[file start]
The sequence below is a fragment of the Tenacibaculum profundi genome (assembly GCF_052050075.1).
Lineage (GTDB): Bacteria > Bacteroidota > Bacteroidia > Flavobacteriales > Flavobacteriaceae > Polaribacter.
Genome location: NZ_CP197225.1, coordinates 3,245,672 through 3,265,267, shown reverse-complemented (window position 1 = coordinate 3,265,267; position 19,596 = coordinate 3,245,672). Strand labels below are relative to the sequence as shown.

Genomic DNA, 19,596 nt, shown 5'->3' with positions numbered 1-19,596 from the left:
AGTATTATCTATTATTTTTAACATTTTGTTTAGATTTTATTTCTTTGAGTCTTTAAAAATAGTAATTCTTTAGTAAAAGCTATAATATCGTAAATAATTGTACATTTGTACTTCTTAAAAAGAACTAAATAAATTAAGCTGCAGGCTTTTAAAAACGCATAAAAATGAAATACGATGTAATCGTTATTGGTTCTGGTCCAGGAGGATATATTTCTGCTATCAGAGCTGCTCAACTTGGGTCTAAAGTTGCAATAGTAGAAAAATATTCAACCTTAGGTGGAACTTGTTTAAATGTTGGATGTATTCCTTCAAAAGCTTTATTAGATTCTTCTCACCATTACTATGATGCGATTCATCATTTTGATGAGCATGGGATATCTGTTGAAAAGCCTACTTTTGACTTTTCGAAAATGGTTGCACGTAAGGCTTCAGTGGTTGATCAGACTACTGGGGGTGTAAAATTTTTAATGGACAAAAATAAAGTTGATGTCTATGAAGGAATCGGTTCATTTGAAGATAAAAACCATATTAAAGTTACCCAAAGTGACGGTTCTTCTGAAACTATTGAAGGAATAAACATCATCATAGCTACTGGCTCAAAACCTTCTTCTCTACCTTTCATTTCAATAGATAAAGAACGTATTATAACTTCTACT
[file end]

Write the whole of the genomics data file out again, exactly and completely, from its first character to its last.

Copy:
The sequence below is a fragment of the Tenacibaculum profundi genome (assembly GCF_052050075.1).
Lineage (GTDB): Bacteria > Bacteroidota > Bacteroidia > Flavobacteriales > Flavobacteriaceae > Polaribacter.
Genome location: NZ_CP197225.1, coordinates 3,245,672 through 3,265,267, shown reverse-complemented (window position 1 = coordinate 3,265,267; position 19,596 = coordinate 3,245,672). Strand labels below are relative to the sequence as shown.

Genomic DNA, 19,596 nt, shown 5'->3' with positions numbered 1-19,596 from the left:
AGTATTATCTATTATTTTTAACATTTTGTTTAGATTTTATTTCTTTGAGTCTTTAAAAATAGTAATTCTTTAGTAAAAGCTATAATATCGTAAATAATTGTACATTTGTACTTCTTAAAAAGAACTAAATAAATTAAGCTGCAGGCTTTTAAAAACGCATAAAAATGAAATACGATGTAATCGTTATTGGTTCTGGTCCAGGAGGATATATTTCTGCTATCAGAGCTGCTCAACTTGGGTCTAAAGTTGCAATAGTAGAAAAATATTCAACCTTAGGTGGAACTTGTTTAAATGTTGGATGTATTCCTTCAAAAGCTTTATTAGATTCTTCTCACCATTACTATGATGCGATTCATCATTTTGATGAGCATGGGATATCTGTTGAAAAGCCTACTTTTGACTTTTCGAAAATGGTTGCACGTAAGGCTTCAGTGGTTGATCAGACTACTGGGGGTGTAAAATTTTTAATGGACAAAAATAAAGTTGATGTCTATGAAGGAATCGGTTCATTTGAAGATAAAAACCATATTAAAGTTACCCAAAGTGACGGTTCTTCTGAAACTATTGAAGGAATAAACATCATCATAGCTACTGGCTCAAAACCTTCTTCTCTACCTTTCATTTCAATAGATAAAGAACGTATTATAACTTCTACT